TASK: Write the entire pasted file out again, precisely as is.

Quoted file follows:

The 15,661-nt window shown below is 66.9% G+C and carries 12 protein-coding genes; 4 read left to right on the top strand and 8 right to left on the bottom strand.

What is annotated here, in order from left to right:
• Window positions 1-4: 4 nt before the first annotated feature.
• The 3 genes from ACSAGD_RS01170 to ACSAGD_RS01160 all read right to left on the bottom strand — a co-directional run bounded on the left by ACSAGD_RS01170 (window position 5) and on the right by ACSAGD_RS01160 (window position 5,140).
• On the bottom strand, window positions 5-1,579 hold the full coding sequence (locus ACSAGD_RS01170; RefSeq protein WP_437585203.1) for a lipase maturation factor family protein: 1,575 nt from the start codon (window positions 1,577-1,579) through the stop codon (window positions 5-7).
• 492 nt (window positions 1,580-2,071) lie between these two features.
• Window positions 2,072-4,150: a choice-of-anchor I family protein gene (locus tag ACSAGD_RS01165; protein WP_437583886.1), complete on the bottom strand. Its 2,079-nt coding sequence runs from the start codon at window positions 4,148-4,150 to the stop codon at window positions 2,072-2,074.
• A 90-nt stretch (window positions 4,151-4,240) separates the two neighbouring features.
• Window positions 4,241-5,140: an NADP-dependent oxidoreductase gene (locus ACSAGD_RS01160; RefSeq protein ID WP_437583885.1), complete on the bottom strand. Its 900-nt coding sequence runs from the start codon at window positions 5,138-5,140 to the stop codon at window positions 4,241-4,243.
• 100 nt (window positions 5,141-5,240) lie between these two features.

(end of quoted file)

The 15,661-nt window shown below is 66.9% G+C and carries 12 protein-coding genes; 4 read left to right on the top strand and 8 right to left on the bottom strand.

What is annotated here, in order from left to right:
• Window positions 1-4: 4 nt before the first annotated feature.
• The 3 genes from ACSAGD_RS01170 to ACSAGD_RS01160 all read right to left on the bottom strand — a co-directional run bounded on the left by ACSAGD_RS01170 (window position 5) and on the right by ACSAGD_RS01160 (window position 5,140).
• On the bottom strand, window positions 5-1,579 hold the full coding sequence (locus ACSAGD_RS01170; RefSeq protein WP_437585203.1) for a lipase maturation factor family protein: 1,575 nt from the start codon (window positions 1,577-1,579) through the stop codon (window positions 5-7).
• 492 nt (window positions 1,580-2,071) lie between these two features.
• Window positions 2,072-4,150: a choice-of-anchor I family protein gene (locus tag ACSAGD_RS01165; protein WP_437583886.1), complete on the bottom strand. Its 2,079-nt coding sequence runs from the start codon at window positions 4,148-4,150 to the stop codon at window positions 2,072-2,074.
• A 90-nt stretch (window positions 4,151-4,240) separates the two neighbouring features.
• Window positions 4,241-5,140: an NADP-dependent oxidoreductase gene (locus ACSAGD_RS01160; RefSeq protein ID WP_437583885.1), complete on the bottom strand. Its 900-nt coding sequence runs from the start codon at window positions 5,138-5,140 to the stop codon at window positions 4,241-4,243.
• 100 nt (window positions 5,141-5,240) lie between these two features.